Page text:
Tips for Breastfeeding: Boost Milk Supply Without Weight Gain

Tips for Breastfeeding: Boost Milk Supply Without Weight Gain

Diet is one of the most frequently asked questions during the process of boosting milk supply. Mothers want their milk production to be sufficient but also avoid consuming excessive high-calorie foods for lactation.

So, what should you eat during this period and how?

Let's take a detailed look at the advice given by nutritionists and lactation consultants to help mothers keep their milk supply up and avoid gaining weight.

Breastfeeding typically burns an extra 500-700 calories per day, equivalent to an hour of slow jogging. Mothers not only need to feed their babies but also meet their own energy requirements for recovery. Therefore, there's no need to overly restrict your diet for weight loss; normal eating habits suffice. The most important thing during breastfeeding is to maintain good nutrition and health to ensure sufficient milk supply and quicker postpartum weight loss.

01 Drink water, eat fruits, and have light soups

During breastfeeding, mothers experience increased basal metabolism, sweating, and lactation, leading to a higher need for hydration. It's essential to replenish an adequate amount of water, approximately around 10 cups per day. If you often forget to drink water, it's recommended to have a glass of water before each feeding session as a routine.

This ensures sufficient hydration. Besides water, consuming fruits and light soups like luffa soup or cucumber soup is also beneficial. Avoid indulging in heavily promoted "milk-boosting recipes" such as chicken soup, fish soup, or pig's trotters soup, as they may not necessarily aid in milk production but could potentially contribute to weight gain. However, don't go overboard with water intake either; excessive water consumption may suppress oxytocin secretion, affecting milk letdown.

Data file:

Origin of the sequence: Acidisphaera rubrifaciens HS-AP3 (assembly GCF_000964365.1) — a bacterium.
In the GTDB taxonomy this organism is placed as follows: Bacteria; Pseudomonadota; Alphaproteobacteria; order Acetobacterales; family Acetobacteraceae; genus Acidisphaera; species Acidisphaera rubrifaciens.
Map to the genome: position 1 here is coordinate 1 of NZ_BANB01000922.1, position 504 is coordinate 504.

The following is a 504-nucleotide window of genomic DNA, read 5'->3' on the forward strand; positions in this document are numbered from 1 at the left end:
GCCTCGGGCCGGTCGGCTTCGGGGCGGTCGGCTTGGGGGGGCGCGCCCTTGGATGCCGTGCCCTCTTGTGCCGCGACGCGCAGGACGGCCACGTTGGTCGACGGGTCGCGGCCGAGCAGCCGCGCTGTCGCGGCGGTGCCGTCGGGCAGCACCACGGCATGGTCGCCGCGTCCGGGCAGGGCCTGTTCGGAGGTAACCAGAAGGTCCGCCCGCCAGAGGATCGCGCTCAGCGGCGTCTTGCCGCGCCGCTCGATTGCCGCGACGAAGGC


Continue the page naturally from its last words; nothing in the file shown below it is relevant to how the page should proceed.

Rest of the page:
02 Diversify Your Diet: Supplement with protein, iron, calcium, vitamin C, etc.

During breastfeeding, it's crucial to have a diversified diet. Currently, there's no specific food proven to boost or maintain milk supply. In terms of protein intake, lactating mothers should increase their intake by 25 grams compared to pre-pregnancy balanced diets, aiming for a total of 80 grams per day. Quality protein sources include fish, chicken, lean meat, eggs, dairy products, soy, and legumes.

For irn intake, the recommended daily amount during breastfeeding is 25 milligrams to prevent iron deficiency anemia. Animal blood, liver, and red meat are excellent sources of iron. Mothers should ideally include 50-100 grams of lean meat in their daily meals, consume animal blood or a palm-sized portion of animal liver or kidney once a week, and increase intake of vitamin C-rich vegetables and fruits like bell peppers, tomatoes, etc., to enhance iron absorption and utilization.


Regarding calcium intake, breastfeeding mothers should increase their daily intake by 200 milligrams compared to non-lactating females, aiming for a total of 1000 milligrams per day. Additionally, include plenty of vegetables like leafy greens, bell peppers, tomatoes, carrots, etc., to supplement vitamin C, vitamin B, and other nutrients.

03 Avoid Overeating:

There's a common misconception that breastfeeding mothers should eat for two, leading to overeating. Whether you're exclusively breastfeeding, combination feeding, or formula feeding, your dietary intake doesn't need to differ significantly from pre-pregnancy levels. Maintaining a consistent diet similar to pre-pregnancy is sufficient.